Scoop

Dozen House Dems: ‘Hard to envision supporting’ new Iran deal

The Democrats, joined by nine Republicans, object to some of the major publicly reported provisions of the pending deal

JOE KLAMAR/AFP via Getty Images

Austrian police guards are seen outside of the Coburg palace during a meeting of the Joint Comprehensive Plan of Action.

A bipartisan group of House members, including 12 Democrats, sent a letter, obtained by Jewish Insider, to President Joe Biden on Thursday indicating plans to oppose the forthcoming Iran nuclear agreement and expressing their concerns about some of the publicly reported provisions. They’re joined by a few other House Democrats who expressed similar concerns about the deal to JI.

Writing in the letter, “from what we currently understand, it is hard to envision supporting an agreement along the lines being publicly discussed,” the members, 12 Democrats and nine Republicans, emphasize their concerns about the possibility of lifting both the Islamic Revolutionary Guard Corps’ designation as a Foreign Terrorist Organization and sanctions on members of the Supreme Leader’s inner circle.

With these provisions, alongside other sanctions relief expected in the agreement, the lawmakers argue, “the United States would be providing a clear path for Iranian proxies to continue fueling terrorism” and would also break a commitment by Secretary of State Tony Blinken during his confirmation hearing not to lift terrorism sanctions on Iran.

The lawmakers requested a briefing from the administration within a week on a series of questions pertinent to the deal.

Those questions include whether the deal will be presented to Congress for review, what sanctions will be lifted, what Iran’s breakout time under the agreement would be, whether Russia will gain economic benefits from the agreement, whether Russia will be in a position to return Iran’s nuclear material to it if it determines the deal has been breached and how much money Iran will be able to access under the agreement.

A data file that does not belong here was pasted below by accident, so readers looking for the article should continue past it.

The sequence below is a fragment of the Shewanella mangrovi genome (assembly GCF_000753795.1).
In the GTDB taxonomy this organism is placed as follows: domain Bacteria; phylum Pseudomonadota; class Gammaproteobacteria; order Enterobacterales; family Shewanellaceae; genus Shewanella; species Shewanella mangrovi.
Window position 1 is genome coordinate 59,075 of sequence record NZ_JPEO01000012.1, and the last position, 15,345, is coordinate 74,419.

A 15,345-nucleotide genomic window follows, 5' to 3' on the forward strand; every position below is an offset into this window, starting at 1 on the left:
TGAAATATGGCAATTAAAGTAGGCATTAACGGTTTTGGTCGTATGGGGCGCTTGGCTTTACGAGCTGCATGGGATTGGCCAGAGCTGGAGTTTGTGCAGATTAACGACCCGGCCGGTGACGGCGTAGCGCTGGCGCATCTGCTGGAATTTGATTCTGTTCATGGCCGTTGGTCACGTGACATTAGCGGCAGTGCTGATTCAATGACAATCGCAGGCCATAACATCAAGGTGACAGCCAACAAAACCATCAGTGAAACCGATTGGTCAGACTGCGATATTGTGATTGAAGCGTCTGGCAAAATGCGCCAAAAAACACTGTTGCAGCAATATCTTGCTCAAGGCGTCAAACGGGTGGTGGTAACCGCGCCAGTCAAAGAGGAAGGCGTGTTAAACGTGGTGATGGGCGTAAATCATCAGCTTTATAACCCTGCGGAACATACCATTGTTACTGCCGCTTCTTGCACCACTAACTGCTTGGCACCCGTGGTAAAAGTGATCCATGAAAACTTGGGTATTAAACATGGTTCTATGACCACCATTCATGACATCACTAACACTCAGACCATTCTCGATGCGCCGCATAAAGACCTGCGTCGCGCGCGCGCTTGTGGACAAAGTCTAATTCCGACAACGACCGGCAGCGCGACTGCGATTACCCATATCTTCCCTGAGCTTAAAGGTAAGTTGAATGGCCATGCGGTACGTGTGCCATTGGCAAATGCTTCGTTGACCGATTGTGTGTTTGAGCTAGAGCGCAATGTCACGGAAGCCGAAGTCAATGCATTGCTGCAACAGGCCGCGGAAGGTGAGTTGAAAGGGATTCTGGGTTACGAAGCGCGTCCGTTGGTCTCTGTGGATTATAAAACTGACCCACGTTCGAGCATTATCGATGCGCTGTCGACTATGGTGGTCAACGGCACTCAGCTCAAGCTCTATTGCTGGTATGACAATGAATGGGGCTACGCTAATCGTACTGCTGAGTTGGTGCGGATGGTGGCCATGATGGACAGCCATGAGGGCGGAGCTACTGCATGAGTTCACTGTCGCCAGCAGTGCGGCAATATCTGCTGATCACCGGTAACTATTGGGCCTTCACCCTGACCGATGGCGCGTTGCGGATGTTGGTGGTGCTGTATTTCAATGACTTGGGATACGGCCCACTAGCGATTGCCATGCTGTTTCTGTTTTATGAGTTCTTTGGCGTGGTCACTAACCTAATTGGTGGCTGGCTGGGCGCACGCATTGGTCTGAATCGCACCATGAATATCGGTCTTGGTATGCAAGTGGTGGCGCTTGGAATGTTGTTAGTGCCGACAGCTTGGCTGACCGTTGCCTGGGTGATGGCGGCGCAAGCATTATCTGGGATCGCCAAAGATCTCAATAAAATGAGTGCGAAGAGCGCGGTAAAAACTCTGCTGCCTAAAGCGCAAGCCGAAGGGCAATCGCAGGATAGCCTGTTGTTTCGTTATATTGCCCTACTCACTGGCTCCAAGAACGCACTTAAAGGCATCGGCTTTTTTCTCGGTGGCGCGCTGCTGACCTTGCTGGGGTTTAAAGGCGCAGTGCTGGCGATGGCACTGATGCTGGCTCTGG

The letter also asks whether the administration will ask for Congress to lift Iran sanctions in 2023, whether Iran will have to answer outstanding questions about undisclosed uranium at nuclear sites and how the administration will address U.N. resolutions pertinent to the agreement.

The lawmakers explain that their “support will be contingent largely on satisfactory answers to [those] questions.”

The letter was led by Reps. Josh Gottheimer (D-NJ), Elaine Luria (D-VA) and Tom Reed (R-NY). 

The other Democratic signatories were Reps. Juan Vargas (D-CA), Darren Soto (D-FL), Haley Stevens (D-MI), Vicente González (D-TX), Jim Costa (D-CA), Donald Norcross (D-NJ), Susie Lee (D-NV), Dean Phillips (D-MN), Tom Suozzi (D-NY) and Jared Golden (D-ME).

Eight other Republicans — Reps. Peter Meijer (R-MI), Brian Fitzpatrick (R-PA), Don Bacon (R-NE), David Joyce (R-OH), Anthony Gonzalez (R-OH), Fred Upton (R-MI), Dan Meuser (R-PA) and Jaime Herrera Beutler (R-WA) — also joined the letter.

Other House Democrats in addition to the letter’s signatories have also expressed skepticism about the deal.

Speaking to JI last week following a trip to Israel, Rep. Kathleen Rice (D-NY) said concerns from 2015 agreement remained unaddressed, adding, “I just don’t know if we’re going to be able to” rejoin the Joint Comprehensive Plan Of Action as it existed in 2016 given how the situation has changed since then.

Rep. Lois Frankel (D-FL) told JI on Wednesday, “Secretary Blinken has promised repeatedly that any agreement with Iran would need to be ‘longer and stronger’ than the original flawed agreement and that the administration would engage on Iran’s ballistic missile program, international terrorism and other destabilizing activities throughout the region.”

She said she agreed with Sen. Bob Menendez (D-NJ) that the U.S. should be aiming to reach “the right deal, not just any deal.”

Freshman Rep. Kathy Manning (D-NC), who said at the outset of her term that she opposes the deal, said in a statement Wednesday that a new deal “must be stronger and last longer” and, “from the information we have received so far, I have serious concerns.”

Manning echoed the letter’s call for a briefing on a range of issues related to the deal.

“A better deal must be based on more than the hope and vague assurances we have seen so far,” she added.